Michael Holt: ‘Leaving school early to play snooker remains a huge regret in my life'

Michael Holt: ‘Leaving school early to play snooker remains a huge regret in my life'

22/04/2016 at 16:02Updated 22/04/2016 at 17:57

Michael Holt upset Neil Robertson in the World Championship first round with some stunning play. Speaking to Eurosport at Sheffield's Crucible Theatre, Holt tells Desmond Kane about how he is trying to make up for lost time by studying a business degree away from snooker, a sport he feels he should never have sacrificed his schooling for.

Same venue, changed sport.

“I’ve not watched Terry winning the World Championship yet,” says Michael Holt. “Not really had time..I’ve only had two days off,” smiles the man from Nottingham, aware of his tutor’s reputation as a figure who was slower than rust back in his pomp.

Holt’s coach is the methodical Terry Griffiths, the 1979 world champion from Wales, a character who fairly plodded to the summit of snooker by playing safe with safety in mind in a completely different version of the game that we witness these days.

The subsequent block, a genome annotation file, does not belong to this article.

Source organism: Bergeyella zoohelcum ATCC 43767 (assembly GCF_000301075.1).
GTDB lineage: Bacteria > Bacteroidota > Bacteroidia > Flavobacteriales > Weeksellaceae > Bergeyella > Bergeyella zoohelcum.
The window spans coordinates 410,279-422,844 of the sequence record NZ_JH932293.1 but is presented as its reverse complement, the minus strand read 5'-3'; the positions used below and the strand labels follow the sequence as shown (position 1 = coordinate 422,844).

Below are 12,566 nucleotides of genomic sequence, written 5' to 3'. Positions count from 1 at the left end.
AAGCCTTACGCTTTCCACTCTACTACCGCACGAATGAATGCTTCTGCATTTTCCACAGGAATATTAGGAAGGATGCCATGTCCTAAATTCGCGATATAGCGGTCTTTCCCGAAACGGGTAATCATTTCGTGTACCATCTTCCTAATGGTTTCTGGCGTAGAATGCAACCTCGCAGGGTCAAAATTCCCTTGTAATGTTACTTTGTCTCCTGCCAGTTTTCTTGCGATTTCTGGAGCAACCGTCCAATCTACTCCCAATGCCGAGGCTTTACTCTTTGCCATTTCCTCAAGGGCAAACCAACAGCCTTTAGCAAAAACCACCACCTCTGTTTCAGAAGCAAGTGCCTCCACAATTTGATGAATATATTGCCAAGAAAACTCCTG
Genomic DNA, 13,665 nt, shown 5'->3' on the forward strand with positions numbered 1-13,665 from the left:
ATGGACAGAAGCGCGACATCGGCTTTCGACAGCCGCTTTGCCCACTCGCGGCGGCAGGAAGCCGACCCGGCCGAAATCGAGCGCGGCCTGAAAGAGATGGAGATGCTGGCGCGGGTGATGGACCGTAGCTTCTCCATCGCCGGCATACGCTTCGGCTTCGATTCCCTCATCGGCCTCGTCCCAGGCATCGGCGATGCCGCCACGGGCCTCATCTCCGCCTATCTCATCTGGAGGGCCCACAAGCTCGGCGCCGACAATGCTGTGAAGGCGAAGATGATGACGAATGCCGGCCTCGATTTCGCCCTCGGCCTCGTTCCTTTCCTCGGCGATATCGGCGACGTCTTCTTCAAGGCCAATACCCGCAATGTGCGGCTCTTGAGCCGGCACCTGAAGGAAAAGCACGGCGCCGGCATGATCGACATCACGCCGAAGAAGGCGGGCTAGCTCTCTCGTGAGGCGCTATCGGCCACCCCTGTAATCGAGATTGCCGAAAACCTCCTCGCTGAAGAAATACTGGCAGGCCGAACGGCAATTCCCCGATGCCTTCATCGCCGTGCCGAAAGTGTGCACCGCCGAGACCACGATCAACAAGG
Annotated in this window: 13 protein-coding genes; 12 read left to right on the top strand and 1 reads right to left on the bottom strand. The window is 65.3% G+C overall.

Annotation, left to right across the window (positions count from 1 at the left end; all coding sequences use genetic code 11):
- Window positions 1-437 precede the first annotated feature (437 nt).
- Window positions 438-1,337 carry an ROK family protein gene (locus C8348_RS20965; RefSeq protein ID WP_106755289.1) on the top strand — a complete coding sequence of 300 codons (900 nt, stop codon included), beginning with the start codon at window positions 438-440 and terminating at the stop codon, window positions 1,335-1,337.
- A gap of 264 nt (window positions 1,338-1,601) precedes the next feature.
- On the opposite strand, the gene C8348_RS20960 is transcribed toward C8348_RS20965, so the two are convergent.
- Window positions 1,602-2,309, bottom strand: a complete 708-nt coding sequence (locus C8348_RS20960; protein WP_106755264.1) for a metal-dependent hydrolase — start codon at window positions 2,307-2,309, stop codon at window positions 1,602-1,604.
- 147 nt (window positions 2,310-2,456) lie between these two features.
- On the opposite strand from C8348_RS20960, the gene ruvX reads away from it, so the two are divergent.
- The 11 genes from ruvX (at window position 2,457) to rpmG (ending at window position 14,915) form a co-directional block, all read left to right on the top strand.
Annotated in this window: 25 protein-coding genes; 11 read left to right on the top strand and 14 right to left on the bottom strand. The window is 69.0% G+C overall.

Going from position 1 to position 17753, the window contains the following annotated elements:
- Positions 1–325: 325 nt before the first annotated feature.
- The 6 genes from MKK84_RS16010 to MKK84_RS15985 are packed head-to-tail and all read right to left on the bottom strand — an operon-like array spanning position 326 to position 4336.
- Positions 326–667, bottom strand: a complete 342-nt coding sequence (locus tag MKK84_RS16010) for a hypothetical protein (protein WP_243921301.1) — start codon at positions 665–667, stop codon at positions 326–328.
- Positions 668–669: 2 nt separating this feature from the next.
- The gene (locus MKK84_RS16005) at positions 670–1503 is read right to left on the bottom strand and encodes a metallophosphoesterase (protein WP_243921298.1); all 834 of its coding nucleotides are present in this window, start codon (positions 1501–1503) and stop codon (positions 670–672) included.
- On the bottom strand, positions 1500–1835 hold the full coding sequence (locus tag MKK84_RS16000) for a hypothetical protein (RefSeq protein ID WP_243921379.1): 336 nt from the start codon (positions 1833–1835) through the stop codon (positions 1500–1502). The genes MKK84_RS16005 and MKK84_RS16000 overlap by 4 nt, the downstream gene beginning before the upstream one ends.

It is fair to say ‘Holty’ would not have toppled the 2010 world champion Neil Robertson on Tuesday night if he had fraternised with the methodical outlook Griffiths deployed to wear the Crucible crown in 1979. Snooker’s grinders are certainly a dying breed.

There are none left in this year’s tournament. Peter Ebdon was probably the last at this particular event before he was bludgeoned 10-2 in the first round by Marco Fu. The game in the modern era is more about attack, attack and attack some more. It is important to get your blow in first rather than opt for an obvious percentage shot.

Griffiths, like a Jedi snooker version of Yoda in all his green baizery, has installed some ways of his force into Holt’s armoury. Certainly in maintaining composure of which Griffiths was one of the best back in the day.

For a man who has a reputation for being prone to wobble, the way Holt took out Robertson the other night justified his ‘Hitman’ nickname.

“Terry was a bit of a grinder, but it is a bit of different game these days,” acknowledges Holt. “From what I hear from the players who were around then, the game has improved. There is a lot more attacking play.